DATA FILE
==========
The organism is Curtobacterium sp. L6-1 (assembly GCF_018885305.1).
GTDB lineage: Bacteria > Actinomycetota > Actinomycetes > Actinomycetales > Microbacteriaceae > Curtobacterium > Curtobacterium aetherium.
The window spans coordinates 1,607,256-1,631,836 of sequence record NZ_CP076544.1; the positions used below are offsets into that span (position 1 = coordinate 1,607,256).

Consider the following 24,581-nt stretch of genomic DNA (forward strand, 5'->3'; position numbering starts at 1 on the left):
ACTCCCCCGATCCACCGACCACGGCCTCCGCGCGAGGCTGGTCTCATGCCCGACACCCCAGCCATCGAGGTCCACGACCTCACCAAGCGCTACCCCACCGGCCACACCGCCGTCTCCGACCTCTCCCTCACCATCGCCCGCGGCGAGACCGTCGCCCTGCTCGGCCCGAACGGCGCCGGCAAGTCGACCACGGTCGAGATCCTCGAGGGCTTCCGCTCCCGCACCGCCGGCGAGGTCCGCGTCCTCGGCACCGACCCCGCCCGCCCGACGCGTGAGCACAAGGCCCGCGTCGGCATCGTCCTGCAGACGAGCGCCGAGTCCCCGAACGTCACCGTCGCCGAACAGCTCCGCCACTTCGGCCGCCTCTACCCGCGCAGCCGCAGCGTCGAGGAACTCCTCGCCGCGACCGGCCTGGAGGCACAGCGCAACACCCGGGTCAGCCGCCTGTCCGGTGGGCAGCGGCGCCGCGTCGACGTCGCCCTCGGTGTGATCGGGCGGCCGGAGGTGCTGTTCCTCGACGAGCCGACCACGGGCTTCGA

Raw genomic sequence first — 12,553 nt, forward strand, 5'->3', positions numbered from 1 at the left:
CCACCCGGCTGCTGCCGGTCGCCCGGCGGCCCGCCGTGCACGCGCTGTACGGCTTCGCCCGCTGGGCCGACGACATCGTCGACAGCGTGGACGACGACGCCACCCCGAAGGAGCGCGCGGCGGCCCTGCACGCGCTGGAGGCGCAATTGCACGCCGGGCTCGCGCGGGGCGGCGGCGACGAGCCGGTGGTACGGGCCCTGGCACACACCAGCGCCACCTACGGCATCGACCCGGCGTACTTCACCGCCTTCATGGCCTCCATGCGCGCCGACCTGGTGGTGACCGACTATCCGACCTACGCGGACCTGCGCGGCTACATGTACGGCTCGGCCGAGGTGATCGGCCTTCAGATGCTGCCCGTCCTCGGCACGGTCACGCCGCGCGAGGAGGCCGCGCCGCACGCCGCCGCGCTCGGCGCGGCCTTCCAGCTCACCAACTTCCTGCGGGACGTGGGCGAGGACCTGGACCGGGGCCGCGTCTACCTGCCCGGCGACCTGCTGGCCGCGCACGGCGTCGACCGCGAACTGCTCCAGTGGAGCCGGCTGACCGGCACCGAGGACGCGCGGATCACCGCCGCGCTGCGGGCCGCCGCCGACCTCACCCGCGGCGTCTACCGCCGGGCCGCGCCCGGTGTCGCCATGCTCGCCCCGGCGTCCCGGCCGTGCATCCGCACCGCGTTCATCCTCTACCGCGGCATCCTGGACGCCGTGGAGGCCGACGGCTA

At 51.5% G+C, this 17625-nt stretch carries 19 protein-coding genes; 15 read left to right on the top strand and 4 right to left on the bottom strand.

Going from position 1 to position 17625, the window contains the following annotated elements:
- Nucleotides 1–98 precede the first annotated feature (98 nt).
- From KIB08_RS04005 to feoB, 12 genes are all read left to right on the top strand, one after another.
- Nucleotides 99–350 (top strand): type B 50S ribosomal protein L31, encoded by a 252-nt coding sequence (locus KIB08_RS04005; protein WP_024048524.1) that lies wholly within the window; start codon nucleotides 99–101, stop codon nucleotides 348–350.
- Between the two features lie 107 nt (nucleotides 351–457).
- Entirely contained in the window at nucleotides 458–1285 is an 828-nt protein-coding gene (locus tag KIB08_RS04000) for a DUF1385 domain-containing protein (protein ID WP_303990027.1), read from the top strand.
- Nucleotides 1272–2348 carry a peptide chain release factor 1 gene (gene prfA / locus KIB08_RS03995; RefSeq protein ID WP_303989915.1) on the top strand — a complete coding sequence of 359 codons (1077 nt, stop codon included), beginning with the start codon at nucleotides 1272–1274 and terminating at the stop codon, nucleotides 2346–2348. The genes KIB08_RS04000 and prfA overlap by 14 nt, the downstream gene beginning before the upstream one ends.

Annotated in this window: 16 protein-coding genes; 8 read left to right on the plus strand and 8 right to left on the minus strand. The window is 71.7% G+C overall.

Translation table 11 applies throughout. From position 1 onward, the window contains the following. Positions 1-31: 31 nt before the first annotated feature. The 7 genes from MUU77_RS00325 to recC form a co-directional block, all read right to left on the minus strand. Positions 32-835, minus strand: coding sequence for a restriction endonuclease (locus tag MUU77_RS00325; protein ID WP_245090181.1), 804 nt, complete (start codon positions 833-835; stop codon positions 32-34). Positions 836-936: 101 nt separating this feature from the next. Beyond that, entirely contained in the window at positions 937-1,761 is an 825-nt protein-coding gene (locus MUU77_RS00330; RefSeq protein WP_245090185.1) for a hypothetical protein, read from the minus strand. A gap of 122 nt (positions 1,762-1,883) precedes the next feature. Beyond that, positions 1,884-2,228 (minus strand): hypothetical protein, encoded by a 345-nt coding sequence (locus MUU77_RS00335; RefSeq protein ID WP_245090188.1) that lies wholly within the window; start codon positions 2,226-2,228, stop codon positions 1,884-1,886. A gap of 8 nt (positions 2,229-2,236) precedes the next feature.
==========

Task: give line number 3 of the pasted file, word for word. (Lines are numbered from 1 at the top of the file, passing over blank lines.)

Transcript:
The window spans coordinates 1,607,256-1,631,836 of sequence record NZ_CP076544.1; the positions used below are offsets into that span (position 1 = coordinate 1,607,256).